We know her story, and some of us, although not all of us, which was to become one of the story’s several equivocal aspects, know her name. She was a twenty-nine-year-old unmarried white woman who worked as an investment banker in the corporate finance department at Salomon Brothers in downtown Manhattan, the energy and natural resources group. She was said by one of the principals in a Texas oil stock offering on which she had collaborated as a member of the Salomon team to have done “top-notch” work. She lived alone in an apartment on East 83rd Street, between York and East End, a sublet cooperative she was thinking about buying. She often worked late and when she got home she would change into jogging clothes and at eight-thirty or nine-thirty in the evening would go running, six or seven miles through Central Park, north on the East Drive, west on the less traveled road connecting the East and West Drives at approximately 102nd Street, and south on the West Drive. The wisdom of this was later questioned by some, by those who were accustomed to thinking of the Park as a place to avoid after dark, and defended by others, the more adroit of whom spoke of the citizen’s absolute right to public access (“That park belongs to us and this time nobody is going to take it from us,” Ronnie Eldridge, at the time a Democratic candidate for the City Council of New York, declared on the op-ed page of The New York Times), others of whom spoke of “running” as a preemptive right. “Runners have Type A controlled personalities and they don’t like their schedules interrupted,” one runner, a securities trader, told the Times to this point. “When people run is a function of their life style,” another runner said. “I am personally very angry,” a third said, “Because women should have the right to run any time.”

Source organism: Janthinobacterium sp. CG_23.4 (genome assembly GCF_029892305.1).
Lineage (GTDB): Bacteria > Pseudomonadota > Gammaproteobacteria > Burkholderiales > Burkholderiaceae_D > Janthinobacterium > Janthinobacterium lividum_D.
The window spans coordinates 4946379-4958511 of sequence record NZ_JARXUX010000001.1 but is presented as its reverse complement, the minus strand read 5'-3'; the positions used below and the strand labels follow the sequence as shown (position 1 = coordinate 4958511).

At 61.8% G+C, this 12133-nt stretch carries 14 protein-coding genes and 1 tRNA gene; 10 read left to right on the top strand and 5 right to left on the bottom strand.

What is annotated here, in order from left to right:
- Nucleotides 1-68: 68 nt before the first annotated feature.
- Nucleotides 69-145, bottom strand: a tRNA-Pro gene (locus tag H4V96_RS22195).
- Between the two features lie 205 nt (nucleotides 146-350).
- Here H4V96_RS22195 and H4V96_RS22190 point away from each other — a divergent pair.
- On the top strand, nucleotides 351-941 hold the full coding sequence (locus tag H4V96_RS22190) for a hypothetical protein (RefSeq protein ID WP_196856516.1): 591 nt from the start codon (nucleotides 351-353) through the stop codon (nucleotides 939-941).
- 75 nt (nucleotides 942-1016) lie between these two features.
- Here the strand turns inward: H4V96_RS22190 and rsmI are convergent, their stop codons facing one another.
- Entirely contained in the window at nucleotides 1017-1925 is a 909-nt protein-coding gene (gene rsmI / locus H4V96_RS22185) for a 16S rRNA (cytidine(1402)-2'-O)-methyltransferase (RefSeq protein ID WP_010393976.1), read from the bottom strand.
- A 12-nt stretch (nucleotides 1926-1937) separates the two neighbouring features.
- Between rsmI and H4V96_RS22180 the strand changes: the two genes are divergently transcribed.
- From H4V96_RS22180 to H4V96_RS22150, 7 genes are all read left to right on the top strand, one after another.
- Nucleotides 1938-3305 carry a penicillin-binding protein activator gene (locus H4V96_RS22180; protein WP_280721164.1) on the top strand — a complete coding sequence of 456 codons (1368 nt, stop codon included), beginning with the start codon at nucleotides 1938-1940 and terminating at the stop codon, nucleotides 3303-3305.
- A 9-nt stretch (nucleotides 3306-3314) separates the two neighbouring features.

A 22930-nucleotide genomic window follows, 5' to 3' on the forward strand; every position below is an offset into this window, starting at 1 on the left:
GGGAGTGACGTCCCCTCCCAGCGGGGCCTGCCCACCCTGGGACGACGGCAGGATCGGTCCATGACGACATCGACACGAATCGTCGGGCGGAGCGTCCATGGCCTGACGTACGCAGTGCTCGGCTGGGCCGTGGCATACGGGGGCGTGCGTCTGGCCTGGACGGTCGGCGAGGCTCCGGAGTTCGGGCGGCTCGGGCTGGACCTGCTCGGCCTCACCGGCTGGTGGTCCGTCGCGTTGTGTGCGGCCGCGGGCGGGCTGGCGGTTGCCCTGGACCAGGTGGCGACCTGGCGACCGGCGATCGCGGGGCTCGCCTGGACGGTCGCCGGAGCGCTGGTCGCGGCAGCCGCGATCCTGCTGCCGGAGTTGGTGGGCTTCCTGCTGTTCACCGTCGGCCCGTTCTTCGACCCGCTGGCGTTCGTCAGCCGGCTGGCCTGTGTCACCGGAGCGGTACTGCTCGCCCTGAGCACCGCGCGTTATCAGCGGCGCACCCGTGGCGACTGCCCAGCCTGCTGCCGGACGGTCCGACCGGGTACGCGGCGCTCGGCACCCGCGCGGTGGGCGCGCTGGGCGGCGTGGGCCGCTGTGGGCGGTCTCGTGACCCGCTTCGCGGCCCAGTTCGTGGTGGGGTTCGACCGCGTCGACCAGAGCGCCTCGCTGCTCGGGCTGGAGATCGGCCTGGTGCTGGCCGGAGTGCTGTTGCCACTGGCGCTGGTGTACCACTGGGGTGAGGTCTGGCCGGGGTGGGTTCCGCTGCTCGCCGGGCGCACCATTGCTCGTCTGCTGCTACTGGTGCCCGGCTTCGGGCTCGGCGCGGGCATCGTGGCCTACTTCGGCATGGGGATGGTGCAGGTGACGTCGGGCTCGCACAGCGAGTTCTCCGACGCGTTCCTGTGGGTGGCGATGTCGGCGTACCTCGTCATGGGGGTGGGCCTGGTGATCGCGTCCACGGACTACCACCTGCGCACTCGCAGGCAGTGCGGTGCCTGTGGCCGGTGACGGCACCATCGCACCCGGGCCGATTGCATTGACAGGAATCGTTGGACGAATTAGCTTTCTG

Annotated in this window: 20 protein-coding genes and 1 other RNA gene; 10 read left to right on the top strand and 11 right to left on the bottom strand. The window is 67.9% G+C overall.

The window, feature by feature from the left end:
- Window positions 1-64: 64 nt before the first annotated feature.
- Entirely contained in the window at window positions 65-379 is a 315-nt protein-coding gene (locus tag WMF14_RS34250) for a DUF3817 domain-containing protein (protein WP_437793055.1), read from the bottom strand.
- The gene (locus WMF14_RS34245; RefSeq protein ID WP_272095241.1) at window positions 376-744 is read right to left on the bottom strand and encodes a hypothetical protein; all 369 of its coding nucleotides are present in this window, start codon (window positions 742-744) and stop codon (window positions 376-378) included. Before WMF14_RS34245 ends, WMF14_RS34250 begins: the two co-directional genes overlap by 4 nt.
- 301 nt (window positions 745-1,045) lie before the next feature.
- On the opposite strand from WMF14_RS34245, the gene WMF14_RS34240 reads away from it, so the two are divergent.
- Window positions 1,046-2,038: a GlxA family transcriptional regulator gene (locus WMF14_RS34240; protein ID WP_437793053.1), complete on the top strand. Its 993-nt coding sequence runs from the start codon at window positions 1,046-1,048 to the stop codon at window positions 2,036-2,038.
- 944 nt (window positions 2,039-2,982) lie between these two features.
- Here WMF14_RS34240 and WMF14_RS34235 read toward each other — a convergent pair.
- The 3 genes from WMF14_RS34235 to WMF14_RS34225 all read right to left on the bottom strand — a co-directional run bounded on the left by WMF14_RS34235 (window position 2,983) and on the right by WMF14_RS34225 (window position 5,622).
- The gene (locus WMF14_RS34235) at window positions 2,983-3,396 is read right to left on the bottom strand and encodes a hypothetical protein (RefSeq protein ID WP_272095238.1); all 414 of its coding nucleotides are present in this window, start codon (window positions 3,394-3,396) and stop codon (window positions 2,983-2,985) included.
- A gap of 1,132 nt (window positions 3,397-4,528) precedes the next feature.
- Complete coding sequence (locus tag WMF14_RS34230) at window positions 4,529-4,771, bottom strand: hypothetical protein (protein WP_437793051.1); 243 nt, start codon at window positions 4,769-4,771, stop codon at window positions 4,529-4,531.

For this woman in this instance these notional rights did not prevail. She was found, with her clothes torn off, not far from the 102nd Street connecting road at one-thirty on the morning of April 20, 1989. She was taken near death to Metropolitan Hospital on East 97th Street. She had lost 75 percent of her blood. Her skull had been crushed, her left eyeball pushed back through its socket, the characteristic surface wrinkles of her brain flattened. Dirt and twigs were found in her vagina, suggesting rape. By May 2, when she first woke from coma, six black and Hispanic teenagers, four of whom had made videotaped statements concerning their roles in the attack and another of whom had described his role in an unsigned verbal statement, had been charged with her assault and rape and she had become, unwilling and unwitting, a sacrificial player in the sentimental narrative that is New York public life.
NIGHTMARE IN CENTRAL PARK, the headlines and display type read. Teen Wolfpack Beats and Rapes Wall Street Exec on Jogging …
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‘Sentimental Journeys’ March 7, 1991